Sweet peas and Scented Stock Provide Great Fragrance

Lemonade? A wine cooler? If you're looking for refreshment in the 90-degree heat, try a vase of sweet peas!
Sweet peas
These delicate beauties don't often fare well in the Midwest, but I planted some in late March and now am very glad I did. I'd have to do some digging to see which varieties I planted, but I'm pretty sure there were only two. The flowers in the photo are all coming on like crazy in part because of the steady weather with highs barely reaching 80 during the day and night temperatures between 50 and 60 degrees.
This weekend, the blast furnace returns, so I'll be keeping them well-watered, and pat myself on the back for planting them in a location where they are sheltered from the afternoon sun.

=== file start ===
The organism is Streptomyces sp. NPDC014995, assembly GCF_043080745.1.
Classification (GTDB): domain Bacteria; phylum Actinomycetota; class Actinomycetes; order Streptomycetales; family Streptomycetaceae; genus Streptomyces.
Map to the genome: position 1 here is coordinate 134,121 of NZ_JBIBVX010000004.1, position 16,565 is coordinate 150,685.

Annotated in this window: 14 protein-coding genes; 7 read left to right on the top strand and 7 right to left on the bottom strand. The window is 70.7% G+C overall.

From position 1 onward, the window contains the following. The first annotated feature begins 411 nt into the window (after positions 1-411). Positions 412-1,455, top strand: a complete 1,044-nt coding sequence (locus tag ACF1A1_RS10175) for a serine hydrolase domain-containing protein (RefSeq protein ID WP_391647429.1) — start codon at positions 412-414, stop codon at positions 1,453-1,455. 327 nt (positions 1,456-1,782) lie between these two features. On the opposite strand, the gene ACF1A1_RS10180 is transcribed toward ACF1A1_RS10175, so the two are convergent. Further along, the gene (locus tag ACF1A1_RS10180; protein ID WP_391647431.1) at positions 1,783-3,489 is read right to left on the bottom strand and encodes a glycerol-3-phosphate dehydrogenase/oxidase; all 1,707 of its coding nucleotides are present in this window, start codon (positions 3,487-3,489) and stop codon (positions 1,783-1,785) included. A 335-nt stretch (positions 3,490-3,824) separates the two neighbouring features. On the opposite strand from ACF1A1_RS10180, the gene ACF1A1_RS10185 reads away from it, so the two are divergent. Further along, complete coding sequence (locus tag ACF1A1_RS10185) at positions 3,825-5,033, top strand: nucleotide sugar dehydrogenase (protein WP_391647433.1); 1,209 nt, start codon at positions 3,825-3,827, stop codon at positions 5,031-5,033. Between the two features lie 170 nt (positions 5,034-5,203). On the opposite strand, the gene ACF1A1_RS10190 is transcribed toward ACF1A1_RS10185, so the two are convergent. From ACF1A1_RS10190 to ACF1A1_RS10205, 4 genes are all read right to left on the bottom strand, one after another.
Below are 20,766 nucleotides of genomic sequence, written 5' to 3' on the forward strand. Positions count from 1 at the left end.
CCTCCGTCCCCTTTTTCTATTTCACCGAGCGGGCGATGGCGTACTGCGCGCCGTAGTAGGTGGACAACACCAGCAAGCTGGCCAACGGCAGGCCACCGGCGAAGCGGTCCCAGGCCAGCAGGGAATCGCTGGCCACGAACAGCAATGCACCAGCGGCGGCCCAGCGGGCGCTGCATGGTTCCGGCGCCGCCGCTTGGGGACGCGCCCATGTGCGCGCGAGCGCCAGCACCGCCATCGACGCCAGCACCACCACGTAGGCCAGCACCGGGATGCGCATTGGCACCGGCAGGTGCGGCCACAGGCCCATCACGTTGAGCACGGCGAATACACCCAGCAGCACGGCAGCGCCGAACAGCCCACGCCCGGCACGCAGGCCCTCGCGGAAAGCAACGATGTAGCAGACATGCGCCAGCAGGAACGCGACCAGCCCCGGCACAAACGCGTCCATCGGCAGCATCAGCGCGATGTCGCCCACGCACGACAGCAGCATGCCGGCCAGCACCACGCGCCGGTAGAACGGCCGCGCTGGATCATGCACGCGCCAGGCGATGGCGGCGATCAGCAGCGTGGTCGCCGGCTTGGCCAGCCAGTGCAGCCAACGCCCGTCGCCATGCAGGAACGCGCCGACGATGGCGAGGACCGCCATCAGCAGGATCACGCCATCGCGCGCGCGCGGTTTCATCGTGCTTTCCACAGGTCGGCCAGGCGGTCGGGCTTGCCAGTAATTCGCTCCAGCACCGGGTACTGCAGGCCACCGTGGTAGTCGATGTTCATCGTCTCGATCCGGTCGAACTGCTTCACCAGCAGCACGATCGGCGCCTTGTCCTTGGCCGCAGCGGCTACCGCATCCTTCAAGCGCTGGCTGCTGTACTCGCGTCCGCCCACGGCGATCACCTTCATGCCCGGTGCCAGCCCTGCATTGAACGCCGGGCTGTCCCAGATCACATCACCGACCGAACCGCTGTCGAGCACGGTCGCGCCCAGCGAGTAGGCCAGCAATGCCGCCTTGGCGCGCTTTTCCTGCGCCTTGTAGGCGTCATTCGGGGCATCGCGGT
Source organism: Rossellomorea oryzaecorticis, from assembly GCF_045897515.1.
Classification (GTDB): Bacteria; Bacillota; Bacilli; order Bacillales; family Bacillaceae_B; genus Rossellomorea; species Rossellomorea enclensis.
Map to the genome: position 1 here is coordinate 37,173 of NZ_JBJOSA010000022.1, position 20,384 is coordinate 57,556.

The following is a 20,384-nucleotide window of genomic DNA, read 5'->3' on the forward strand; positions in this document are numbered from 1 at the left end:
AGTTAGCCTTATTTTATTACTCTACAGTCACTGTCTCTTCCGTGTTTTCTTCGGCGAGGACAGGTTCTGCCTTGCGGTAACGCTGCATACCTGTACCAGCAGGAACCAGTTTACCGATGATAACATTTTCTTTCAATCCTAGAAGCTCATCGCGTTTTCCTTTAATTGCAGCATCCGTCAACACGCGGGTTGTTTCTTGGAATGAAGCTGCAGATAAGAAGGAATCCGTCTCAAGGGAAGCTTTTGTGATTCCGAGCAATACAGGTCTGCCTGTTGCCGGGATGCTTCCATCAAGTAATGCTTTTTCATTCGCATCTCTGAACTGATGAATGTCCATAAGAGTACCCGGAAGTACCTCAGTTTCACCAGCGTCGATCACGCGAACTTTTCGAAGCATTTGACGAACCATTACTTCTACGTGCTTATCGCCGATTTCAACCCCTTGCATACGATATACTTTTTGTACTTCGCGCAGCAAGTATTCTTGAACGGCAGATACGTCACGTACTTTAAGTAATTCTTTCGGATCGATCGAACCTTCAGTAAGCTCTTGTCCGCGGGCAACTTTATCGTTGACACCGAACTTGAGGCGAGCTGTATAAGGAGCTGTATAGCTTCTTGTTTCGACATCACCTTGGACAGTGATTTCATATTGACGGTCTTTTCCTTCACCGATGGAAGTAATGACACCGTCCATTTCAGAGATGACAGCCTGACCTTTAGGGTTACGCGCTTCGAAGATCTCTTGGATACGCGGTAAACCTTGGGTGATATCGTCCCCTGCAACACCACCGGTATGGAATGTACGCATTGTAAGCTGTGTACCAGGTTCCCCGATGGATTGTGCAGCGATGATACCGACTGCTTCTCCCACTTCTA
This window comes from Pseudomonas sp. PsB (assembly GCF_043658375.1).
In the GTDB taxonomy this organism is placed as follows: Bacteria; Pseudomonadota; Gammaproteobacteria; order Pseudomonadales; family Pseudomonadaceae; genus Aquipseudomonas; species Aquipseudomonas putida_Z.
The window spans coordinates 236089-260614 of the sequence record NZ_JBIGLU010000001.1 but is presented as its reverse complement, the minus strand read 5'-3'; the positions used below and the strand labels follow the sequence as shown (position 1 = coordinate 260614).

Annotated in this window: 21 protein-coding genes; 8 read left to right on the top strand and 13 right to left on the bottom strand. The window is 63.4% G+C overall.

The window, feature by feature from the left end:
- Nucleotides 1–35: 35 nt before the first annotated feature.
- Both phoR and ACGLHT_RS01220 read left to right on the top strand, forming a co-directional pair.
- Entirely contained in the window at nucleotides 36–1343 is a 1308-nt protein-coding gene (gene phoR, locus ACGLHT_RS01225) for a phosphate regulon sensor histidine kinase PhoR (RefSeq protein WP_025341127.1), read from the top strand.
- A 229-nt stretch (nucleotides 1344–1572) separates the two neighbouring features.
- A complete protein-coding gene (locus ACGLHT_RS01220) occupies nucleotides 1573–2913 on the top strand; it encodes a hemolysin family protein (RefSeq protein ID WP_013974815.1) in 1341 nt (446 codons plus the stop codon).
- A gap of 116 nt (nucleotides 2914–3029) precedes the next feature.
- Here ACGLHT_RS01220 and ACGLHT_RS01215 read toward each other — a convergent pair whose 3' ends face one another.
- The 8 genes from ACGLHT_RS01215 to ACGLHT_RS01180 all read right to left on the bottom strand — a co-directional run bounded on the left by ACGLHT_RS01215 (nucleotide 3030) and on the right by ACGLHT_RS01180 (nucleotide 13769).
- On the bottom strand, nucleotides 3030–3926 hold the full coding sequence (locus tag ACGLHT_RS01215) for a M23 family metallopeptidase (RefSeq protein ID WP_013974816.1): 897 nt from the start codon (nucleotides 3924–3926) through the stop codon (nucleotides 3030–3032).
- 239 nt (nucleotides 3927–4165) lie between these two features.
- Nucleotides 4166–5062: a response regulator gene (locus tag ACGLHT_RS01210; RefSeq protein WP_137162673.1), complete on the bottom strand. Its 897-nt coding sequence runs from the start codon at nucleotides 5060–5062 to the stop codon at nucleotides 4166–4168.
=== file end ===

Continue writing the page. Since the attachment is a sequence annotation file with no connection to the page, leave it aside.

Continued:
Pick sweet peas often to encourage continuing bloom. I've been cutting little vases of them every other day. They don't last really long in a vase, so every other day is perfect.

Stock with single flowers
A little late, but nonetheless ready to bloom, are the stock plants I started from seed. Like sweet peas, Matthiola incana prefers cool weather. I have just over a dozen plants, and they all seem to have single flowers, but they still have a nice carnation-like fragrance. They like to have good drainage and lots of sun, so I started them in flats and then moved many of them to my VegTrug in mid-April where they've been doing well. The rest are in my new south-facing raised bed next to the house.
Because Matthiola incana is considered a biennial, I'm optimistic about them possibly setting seed that will sprout and overwinter to bloom again next spring. Alternatively, stock can also be started for fall bloom. I might not have to worry about going to the trouble if my little plants scatter their own seeds around.

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